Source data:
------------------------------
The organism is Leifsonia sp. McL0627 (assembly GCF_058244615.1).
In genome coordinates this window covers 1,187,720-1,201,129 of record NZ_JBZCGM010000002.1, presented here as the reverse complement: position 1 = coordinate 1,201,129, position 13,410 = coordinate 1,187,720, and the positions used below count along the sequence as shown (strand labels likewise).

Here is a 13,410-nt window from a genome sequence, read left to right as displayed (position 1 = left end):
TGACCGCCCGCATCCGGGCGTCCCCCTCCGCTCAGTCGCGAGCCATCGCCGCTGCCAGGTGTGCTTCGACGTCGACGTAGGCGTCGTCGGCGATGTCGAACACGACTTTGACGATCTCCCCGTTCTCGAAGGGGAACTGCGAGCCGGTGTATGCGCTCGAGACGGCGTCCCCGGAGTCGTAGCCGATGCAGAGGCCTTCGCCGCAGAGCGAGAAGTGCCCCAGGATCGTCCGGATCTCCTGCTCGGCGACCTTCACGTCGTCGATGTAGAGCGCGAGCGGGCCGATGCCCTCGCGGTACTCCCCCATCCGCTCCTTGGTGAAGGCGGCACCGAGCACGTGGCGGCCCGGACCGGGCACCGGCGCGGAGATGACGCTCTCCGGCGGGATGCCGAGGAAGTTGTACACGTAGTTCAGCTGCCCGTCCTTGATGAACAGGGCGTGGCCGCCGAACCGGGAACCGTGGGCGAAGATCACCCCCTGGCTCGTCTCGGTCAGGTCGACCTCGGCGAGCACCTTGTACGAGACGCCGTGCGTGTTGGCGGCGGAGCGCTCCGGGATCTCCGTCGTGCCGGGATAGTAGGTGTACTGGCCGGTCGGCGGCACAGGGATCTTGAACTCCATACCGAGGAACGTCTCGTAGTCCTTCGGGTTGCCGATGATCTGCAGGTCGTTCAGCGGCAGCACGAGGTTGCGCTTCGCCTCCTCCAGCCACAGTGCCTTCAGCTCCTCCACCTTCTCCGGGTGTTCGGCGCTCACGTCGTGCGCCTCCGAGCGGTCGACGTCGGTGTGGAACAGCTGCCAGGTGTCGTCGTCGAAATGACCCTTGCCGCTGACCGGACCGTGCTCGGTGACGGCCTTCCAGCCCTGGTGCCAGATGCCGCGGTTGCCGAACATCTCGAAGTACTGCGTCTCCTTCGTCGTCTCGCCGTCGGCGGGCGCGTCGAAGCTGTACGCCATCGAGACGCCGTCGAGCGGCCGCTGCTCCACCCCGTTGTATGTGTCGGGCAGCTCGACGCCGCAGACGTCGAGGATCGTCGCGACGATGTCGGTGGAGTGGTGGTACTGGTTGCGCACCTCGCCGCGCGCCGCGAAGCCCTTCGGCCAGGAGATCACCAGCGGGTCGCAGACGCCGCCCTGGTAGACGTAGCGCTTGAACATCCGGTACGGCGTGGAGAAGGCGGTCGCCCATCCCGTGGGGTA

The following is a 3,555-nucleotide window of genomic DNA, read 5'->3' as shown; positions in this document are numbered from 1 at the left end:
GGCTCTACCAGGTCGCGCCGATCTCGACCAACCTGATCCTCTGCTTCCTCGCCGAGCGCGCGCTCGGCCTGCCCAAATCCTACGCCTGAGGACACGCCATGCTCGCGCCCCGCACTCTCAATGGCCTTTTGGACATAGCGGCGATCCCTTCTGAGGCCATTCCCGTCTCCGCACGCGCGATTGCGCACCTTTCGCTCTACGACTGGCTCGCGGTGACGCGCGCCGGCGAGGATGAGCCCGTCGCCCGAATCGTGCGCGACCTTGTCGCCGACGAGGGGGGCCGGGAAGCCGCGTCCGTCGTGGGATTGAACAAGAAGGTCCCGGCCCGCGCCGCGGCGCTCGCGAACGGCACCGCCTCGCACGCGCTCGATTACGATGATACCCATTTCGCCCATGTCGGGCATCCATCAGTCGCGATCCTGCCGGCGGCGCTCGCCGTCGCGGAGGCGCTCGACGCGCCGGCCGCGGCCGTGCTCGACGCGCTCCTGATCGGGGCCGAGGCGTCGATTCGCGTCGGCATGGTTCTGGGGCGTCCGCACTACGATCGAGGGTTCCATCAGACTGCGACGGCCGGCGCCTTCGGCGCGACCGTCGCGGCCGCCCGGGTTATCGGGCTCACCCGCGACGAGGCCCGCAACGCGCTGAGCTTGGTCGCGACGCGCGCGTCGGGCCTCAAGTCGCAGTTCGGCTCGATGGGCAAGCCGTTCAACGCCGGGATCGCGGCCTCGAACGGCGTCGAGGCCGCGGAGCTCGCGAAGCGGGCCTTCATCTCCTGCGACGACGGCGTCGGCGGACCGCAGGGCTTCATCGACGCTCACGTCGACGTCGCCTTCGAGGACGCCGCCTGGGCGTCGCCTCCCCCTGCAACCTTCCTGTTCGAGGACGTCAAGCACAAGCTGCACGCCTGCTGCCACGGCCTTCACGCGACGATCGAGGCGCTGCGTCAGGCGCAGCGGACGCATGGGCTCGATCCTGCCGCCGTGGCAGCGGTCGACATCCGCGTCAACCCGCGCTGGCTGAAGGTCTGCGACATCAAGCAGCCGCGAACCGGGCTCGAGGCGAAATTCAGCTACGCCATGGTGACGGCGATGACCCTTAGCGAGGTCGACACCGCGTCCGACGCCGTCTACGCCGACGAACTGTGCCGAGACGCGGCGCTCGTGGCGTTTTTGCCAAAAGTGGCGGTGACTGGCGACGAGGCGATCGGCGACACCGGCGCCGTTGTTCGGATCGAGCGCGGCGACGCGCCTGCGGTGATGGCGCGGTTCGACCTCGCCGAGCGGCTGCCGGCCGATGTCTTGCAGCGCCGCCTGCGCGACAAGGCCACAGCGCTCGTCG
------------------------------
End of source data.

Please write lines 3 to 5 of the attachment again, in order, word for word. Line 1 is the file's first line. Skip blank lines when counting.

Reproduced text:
Here is a 13,410-nt window from a genome sequence, read left to right as displayed (position 1 = left end):
TGACCGCCCGCATCCGGGCGTCCCCCTCCGCTCAGTCGCGAGCCATCGCCGCTGCCAGGTGTGCTTCGACGTCGACGTAGGCGTCGTCGGCGATGTCGAACACGACTTTGACGATCTCCCCGTTCTCGAAGGGGAACTGCGAGCCGGTGTATGCGCTCGAGACGGCGTCCCCGGAGTCGTAGCCGATGCAGAGGCCTTCGCCGCAGAGCGAGAAGTGCCCCAGGATCGTCCGGATCTCCTGCTCGGCGACCTTCACGTCGTCGATGTAGAGCGCGAGCGGGCCGATGCCCTCGCGGTACTCCCCCATCCGCTCCTTGGTGAAGGCGGCACCGAGCACGTGGCGGCCCGGACCGGGCACCGGCGCGGAGATGACGCTCTCCGGCGGGATGCCGAGGAAGTTGTACACGTAGTTCAGCTGCCCGTCCTTGATGAACAGGGCGTGGCCGCCGAACCGGGAACCGTGGGCGAAGATCACCCCCTGGCTCGTCTCGGTCAGGTCGACCTCGGCGAGCACCTTGTACGAGACGCCGTGCGTGTTGGCGGCGGAGCGCTCCGGGATCTCCGTCGTGCCGGGATAGTAGGTGTACTGGCCGGTCGGCGGCACAGGGATCTTGAACTCCATACCGAGGAACGTCTCGTAGTCCTTCGGGTTGCCGATGATCTGCAGGTCGTTCAGCGGCAGCACGAGGTTGCGCTTCGCCTCCTCCAGCCACAGTGCCTTCAGCTCCTCCACCTTCTCCGGGTGTTCGGCGCTCACGTCGTGCGCCTCCGAGCGGTCGACGTCGGTGTGGAACAGCTGCCAGGTGTCGTCGTCGAAATGACCCTTGCCGCTGACCGGACCGTGCTCGGTGACGGCCTTCCAGCCCTGGTGCCAGATGCCGCGGTTGCCGAACATCTCGAAGTACTGCGTCTCCTTCGTCGTCTCGCCGTCGGCGGGCGCGTCGAAGCTGTACGCCATCGAGACGCCGTCGAGCGGCCGCTGCTCCACCCCGTTGTATGTGTCGGGCAGCTCGACGCCGCAGACGTCGAGGATCGTCGCGACGATGTCGGTGGAGTGGTGGTACTGGTTGCGCACCTCGCCGCGCGCCGCGAAGCCCTTCGGCCAGGAGATCACCAGCGGGTCGCAGACGCCGCCCTGGTAGACGTAGCGCTTGAACATCCGGTACGGCGTGGAGAAGGCGGTCGCCCATCCCGTGGGGTA

The following is a 3,555-nucleotide window of genomic DNA, read 5'->3' as shown; positions in this document are numbered from 1 at the left end: